Utilities like CPS Energy (CPSE) have put in place a set of policies to follow that addresses best practices. They have established an Energy Pole Attachment Program to facilitate constructive dialog with attaching entities and to ensure transparency. “CPSE Standards provide for a non-discriminatory, consistent, and streamlined approach for the access and use of CPS Energy Poles in a manner that will facilitate the delivery of the variety of communication services offered today, as well as to assist with speed-to-market processes for future technologies in a manner that is consistent with the safe and reliable operation of CPS Energy Facilities.” And have a website (www.cpsenergy.com/poleattachments) for access to their pole attachment standard[9] to facilate this process.

Summary and Call to Action

The use of electric poles for placement of 5G mmWave small cells will happen. Electric utilities need to investigate, evaluate, and execute the following actions:

  • Fully understand the regulatory and legislative orders as they relate to One-Touch Make Ready (OTMR) requirements, shot clock and reduction of barriers.
  • Follow the local governance guides that may apply in states where there is a policy or rule.
  • Develop internal policies and practices that comply with these regulations.
  • Establish collaborative relationships with carriers and tower installation companies.
  • Maintain equality and transparency.
  • Seek ways to collaborate on needs and services (i.e. powering, access, and possible use of existing communications backhaul.


This article is a summation of work performed by EnerNex under a contract with Distribution Systems Testing, Application, and Research (DSTAR) which is a consortium of electric utilities, facilitated by GE’s Energy Consulting business (General Electric International, Inc.)sharing the results of distribution research. Throughout its more than 30+ year history, DSTAR has provided its member utilities with results that are directly applicable to everyday distribution design, planning, engineering, operations, and maintenance. The DSTAR model offers utilities a cost-effective and responsive way to address complex distributed energy challenges that require unique and innovative solutions. The members cooperatively fund research enabling each utility to get significant research and development value out of their individual contributions. For more information on DSTAR, visit www.dstar.org or www.geenergyconsulting.com.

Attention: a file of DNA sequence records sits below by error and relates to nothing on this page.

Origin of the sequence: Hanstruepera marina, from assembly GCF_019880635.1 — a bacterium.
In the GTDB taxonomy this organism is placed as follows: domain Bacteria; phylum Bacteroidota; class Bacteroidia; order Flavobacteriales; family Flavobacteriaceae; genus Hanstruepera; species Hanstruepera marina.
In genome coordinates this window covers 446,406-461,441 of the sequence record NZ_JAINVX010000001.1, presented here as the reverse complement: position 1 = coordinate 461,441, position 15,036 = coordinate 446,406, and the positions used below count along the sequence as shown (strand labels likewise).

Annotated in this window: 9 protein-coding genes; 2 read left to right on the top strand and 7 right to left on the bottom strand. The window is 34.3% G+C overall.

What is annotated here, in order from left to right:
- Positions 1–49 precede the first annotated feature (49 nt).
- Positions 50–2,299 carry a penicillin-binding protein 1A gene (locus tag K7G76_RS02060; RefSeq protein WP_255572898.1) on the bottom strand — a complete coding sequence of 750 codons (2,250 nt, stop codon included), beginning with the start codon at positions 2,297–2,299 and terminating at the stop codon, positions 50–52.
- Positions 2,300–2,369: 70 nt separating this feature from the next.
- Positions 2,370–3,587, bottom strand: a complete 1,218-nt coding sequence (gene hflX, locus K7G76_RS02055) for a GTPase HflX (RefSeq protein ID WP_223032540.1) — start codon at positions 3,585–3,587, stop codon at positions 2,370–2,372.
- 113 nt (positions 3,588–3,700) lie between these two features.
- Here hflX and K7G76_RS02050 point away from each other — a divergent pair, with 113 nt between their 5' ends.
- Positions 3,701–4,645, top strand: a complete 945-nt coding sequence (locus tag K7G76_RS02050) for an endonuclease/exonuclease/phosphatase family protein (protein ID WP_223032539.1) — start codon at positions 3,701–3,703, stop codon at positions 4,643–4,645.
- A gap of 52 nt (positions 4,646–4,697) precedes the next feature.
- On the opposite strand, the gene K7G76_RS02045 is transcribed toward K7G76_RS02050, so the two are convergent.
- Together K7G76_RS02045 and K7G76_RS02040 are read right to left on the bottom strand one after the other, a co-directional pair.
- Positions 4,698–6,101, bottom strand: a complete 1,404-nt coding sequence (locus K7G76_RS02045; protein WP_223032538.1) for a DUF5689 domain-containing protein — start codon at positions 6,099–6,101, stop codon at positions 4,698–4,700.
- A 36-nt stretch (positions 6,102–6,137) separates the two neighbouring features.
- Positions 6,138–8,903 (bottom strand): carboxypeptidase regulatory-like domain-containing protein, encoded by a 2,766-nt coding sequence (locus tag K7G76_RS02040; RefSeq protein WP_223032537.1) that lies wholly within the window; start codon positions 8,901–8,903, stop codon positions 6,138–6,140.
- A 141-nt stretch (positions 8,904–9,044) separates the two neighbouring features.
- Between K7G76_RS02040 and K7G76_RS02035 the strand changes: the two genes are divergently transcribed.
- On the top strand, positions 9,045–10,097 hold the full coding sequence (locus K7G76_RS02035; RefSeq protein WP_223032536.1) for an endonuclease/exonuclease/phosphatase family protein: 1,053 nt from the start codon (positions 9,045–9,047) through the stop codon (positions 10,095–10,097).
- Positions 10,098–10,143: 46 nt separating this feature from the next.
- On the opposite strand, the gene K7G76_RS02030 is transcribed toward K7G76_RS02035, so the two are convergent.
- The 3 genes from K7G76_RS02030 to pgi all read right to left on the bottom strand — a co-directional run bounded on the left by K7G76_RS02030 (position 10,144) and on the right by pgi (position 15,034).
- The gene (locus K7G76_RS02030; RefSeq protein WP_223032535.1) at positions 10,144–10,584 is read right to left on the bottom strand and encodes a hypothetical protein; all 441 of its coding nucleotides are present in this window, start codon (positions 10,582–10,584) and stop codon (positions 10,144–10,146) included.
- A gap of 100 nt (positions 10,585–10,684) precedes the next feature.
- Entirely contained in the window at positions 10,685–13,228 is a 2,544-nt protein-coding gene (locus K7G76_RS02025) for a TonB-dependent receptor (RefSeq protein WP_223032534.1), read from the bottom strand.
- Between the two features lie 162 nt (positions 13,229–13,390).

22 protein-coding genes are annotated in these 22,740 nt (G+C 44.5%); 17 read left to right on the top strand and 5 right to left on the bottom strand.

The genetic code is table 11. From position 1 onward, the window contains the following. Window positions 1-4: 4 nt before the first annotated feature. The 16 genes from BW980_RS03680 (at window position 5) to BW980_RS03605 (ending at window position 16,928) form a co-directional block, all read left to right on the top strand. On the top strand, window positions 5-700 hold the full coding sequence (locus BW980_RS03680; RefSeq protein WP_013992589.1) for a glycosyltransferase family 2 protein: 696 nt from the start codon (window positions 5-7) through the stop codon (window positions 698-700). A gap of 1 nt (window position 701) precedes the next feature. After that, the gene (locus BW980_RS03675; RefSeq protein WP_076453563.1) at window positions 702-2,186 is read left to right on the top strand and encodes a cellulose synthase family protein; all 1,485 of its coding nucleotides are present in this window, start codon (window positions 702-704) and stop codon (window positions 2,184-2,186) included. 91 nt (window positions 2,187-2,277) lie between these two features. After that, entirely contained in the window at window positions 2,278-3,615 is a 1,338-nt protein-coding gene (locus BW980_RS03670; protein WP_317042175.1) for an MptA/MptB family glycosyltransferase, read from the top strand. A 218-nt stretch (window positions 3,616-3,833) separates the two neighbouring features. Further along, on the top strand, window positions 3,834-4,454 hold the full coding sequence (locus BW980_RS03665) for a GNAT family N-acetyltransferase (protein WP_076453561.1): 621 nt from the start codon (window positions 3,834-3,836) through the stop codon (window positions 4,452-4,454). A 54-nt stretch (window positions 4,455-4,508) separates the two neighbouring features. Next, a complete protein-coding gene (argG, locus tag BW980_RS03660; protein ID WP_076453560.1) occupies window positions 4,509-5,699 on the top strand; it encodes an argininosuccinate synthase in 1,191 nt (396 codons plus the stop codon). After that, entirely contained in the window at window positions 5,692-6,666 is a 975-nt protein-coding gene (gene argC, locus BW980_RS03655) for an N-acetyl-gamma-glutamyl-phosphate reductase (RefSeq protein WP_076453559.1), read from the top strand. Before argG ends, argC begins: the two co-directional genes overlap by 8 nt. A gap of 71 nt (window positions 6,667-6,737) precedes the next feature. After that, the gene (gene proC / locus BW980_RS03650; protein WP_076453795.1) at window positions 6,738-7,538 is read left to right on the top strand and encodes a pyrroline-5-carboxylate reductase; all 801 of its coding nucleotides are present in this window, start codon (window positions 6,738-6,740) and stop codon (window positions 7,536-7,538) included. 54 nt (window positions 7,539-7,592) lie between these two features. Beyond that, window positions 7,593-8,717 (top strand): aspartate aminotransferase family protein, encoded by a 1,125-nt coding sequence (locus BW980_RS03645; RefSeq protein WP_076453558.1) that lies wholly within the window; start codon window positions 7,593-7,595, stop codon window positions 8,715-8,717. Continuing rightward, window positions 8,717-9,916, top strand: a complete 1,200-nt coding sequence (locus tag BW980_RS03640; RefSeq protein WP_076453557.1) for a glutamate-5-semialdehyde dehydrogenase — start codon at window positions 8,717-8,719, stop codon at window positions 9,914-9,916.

About the Author: Ron Chebra is Vice-President Grid Modernization at EnerNex. He is a recognized thought leader and industry expert in utility modernization. Ron has deep operating knowledge of technology solutions in areas such as microgrids, battery energy storage, renewable energy integration, smart grid, distribution automation, advanced metering infrastructure, demand response and “Behind the Meter” technologies. He provides strategic consulting services to leading energy organizations and to industry suppliers of products and services. Ron is a frequent contributor to leading industry journals and has previously been the Chairman of the Smart Cities/IoT Track for DistribuTECH. Ron has over 35 years of experience, including previous positions with Verizon Enterprise Solutions, Schneider Electric and DNV GL.

[1] https://www.tdworld.com/grid-innovations/asset-management-service/article/20966434/duke-augments-reality

[2] https://www.tdworld.com/grid-innovations/asset-management-service

[3] https://www.google.com/url?sa=t&rct=j&q=&esrc=s&source=web&cd=&cad=rja&uact=8&ved=2ahUKEwj-3qjJh63tAhUtGVkFHTGrARUQFjAAegQIBRAC&url=https%3A%2F%2Fwww.fcc.gov%2Fdocument%2Ffcc-announces-winning-bidders-35-ghz-band-auction&usg=AOvVaw3QNJzr0iG29WBh-GY_LbP1

[4] Alden-eBook “A Guide to Small Cell Technology for Joint Use Professionals”

[5] FCC-18-133A1

[6] Time-frame for an entity to respond to a wireless installation application.

[7] FCC 18-111A1

[8] Overlashing is the process of physically tying additional cables to the cables that are already attached to a utility pole. This practice could accommodate any additional strands of fiber or coaxial cable on existing pole attachments.